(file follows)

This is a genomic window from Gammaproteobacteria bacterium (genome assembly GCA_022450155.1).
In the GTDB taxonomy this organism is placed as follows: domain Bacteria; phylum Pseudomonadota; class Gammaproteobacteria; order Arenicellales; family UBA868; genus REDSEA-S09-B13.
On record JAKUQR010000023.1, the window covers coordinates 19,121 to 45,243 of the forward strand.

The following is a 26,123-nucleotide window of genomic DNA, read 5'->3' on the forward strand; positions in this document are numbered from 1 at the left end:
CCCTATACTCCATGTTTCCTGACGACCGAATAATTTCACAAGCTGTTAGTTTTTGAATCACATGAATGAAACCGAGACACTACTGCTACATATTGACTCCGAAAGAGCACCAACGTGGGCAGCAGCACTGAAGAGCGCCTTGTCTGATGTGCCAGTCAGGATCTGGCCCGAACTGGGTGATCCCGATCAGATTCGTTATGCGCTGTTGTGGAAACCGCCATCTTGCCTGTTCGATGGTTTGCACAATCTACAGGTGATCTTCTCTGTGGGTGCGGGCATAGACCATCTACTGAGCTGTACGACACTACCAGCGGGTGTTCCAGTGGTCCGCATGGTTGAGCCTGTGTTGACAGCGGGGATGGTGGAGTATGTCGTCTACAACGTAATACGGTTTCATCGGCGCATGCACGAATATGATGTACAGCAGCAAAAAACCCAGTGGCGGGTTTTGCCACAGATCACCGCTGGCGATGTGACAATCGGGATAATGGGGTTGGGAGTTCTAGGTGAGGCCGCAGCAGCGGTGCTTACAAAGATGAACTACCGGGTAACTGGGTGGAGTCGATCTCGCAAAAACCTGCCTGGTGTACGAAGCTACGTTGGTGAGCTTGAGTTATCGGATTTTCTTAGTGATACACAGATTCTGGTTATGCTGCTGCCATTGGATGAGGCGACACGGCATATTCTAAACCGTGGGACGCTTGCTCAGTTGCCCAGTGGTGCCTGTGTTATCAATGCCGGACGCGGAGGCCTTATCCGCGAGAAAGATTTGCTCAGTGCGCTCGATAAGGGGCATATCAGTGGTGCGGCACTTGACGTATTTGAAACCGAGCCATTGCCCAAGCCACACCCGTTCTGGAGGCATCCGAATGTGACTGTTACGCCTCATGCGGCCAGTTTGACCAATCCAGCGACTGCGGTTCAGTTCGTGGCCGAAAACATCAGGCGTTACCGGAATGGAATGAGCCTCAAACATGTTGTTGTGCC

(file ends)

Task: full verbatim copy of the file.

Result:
This is a genomic window from Gammaproteobacteria bacterium (genome assembly GCA_022450155.1).
In the GTDB taxonomy this organism is placed as follows: domain Bacteria; phylum Pseudomonadota; class Gammaproteobacteria; order Arenicellales; family UBA868; genus REDSEA-S09-B13.
On record JAKUQR010000023.1, the window covers coordinates 19,121 to 45,243 of the forward strand.

The following is a 26,123-nucleotide window of genomic DNA, read 5'->3' on the forward strand; positions in this document are numbered from 1 at the left end:
CCCTATACTCCATGTTTCCTGACGACCGAATAATTTCACAAGCTGTTAGTTTTTGAATCACATGAATGAAACCGAGACACTACTGCTACATATTGACTCCGAAAGAGCACCAACGTGGGCAGCAGCACTGAAGAGCGCCTTGTCTGATGTGCCAGTCAGGATCTGGCCCGAACTGGGTGATCCCGATCAGATTCGTTATGCGCTGTTGTGGAAACCGCCATCTTGCCTGTTCGATGGTTTGCACAATCTACAGGTGATCTTCTCTGTGGGTGCGGGCATAGACCATCTACTGAGCTGTACGACACTACCAGCGGGTGTTCCAGTGGTCCGCATGGTTGAGCCTGTGTTGACAGCGGGGATGGTGGAGTATGTCGTCTACAACGTAATACGGTTTCATCGGCGCATGCACGAATATGATGTACAGCAGCAAAAAACCCAGTGGCGGGTTTTGCCACAGATCACCGCTGGCGATGTGACAATCGGGATAATGGGGTTGGGAGTTCTAGGTGAGGCCGCAGCAGCGGTGCTTACAAAGATGAACTACCGGGTAACTGGGTGGAGTCGATCTCGCAAAAACCTGCCTGGTGTACGAAGCTACGTTGGTGAGCTTGAGTTATCGGATTTTCTTAGTGATACACAGATTCTGGTTATGCTGCTGCCATTGGATGAGGCGACACGGCATATTCTAAACCGTGGGACGCTTGCTCAGTTGCCCAGTGGTGCCTGTGTTATCAATGCCGGACGCGGAGGCCTTATCCGCGAGAAAGATTTGCTCAGTGCGCTCGATAAGGGGCATATCAGTGGTGCGGCACTTGACGTATTTGAAACCGAGCCATTGCCCAAGCCACACCCGTTCTGGAGGCATCCGAATGTGACTGTTACGCCTCATGCGGCCAGTTTGACCAATCCAGCGACTGCGGTTCAGTTCGTGGCCGAAAACATCAGGCGTTACCGGAATGGAATGAGCCTCAAACATGTTGTTGTGCC